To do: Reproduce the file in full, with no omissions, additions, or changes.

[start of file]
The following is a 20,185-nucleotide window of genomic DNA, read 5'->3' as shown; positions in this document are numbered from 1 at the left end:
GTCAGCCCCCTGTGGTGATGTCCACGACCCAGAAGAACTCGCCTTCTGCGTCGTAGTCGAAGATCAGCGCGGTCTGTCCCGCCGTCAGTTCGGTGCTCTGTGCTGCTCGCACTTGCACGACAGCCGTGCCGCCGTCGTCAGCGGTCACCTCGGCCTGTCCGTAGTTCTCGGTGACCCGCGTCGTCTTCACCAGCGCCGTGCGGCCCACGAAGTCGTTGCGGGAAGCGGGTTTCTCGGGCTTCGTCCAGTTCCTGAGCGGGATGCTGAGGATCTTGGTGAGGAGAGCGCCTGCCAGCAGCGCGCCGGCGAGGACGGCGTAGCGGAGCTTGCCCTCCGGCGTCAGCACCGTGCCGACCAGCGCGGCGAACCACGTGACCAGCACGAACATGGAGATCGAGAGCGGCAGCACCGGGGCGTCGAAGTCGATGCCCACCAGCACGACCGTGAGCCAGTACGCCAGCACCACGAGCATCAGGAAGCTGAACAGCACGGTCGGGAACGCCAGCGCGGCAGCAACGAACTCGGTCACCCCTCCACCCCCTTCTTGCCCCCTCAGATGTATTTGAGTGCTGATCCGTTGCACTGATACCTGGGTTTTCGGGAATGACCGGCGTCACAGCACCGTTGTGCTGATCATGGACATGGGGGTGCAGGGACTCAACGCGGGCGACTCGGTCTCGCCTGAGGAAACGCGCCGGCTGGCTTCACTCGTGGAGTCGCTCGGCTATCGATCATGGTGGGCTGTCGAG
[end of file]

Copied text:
The following is a 20,185-nucleotide window of genomic DNA, read 5'->3' as shown; positions in this document are numbered from 1 at the left end:
GTCAGCCCCCTGTGGTGATGTCCACGACCCAGAAGAACTCGCCTTCTGCGTCGTAGTCGAAGATCAGCGCGGTCTGTCCCGCCGTCAGTTCGGTGCTCTGTGCTGCTCGCACTTGCACGACAGCCGTGCCGCCGTCGTCAGCGGTCACCTCGGCCTGTCCGTAGTTCTCGGTGACCCGCGTCGTCTTCACCAGCGCCGTGCGGCCCACGAAGTCGTTGCGGGAAGCGGGTTTCTCGGGCTTCGTCCAGTTCCTGAGCGGGATGCTGAGGATCTTGGTGAGGAGAGCGCCTGCCAGCAGCGCGCCGGCGAGGACGGCGTAGCGGAGCTTGCCCTCCGGCGTCAGCACCGTGCCGACCAGCGCGGCGAACCACGTGACCAGCACGAACATGGAGATCGAGAGCGGCAGCACCGGGGCGTCGAAGTCGATGCCCACCAGCACGACCGTGAGCCAGTACGCCAGCACCACGAGCATCAGGAAGCTGAACAGCACGGTCGGGAACGCCAGCGCGGCAGCAACGAACTCGGTCACCCCTCCACCCCCTTCTTGCCCCCTCAGATGTATTTGAGTGCTGATCCGTTGCACTGATACCTGGGTTTTCGGGAATGACCGGCGTCACAGCACCGTTGTGCTGATCATGGACATGGGGGTGCAGGGACTCAACGCGGGCGACTCGGTCTCGCCTGAGGAAACGCGCCGGCTGGCTTCACTCGTGGAGTCGCTCGGCTATCGATCATGGTGGGCTGTCGAG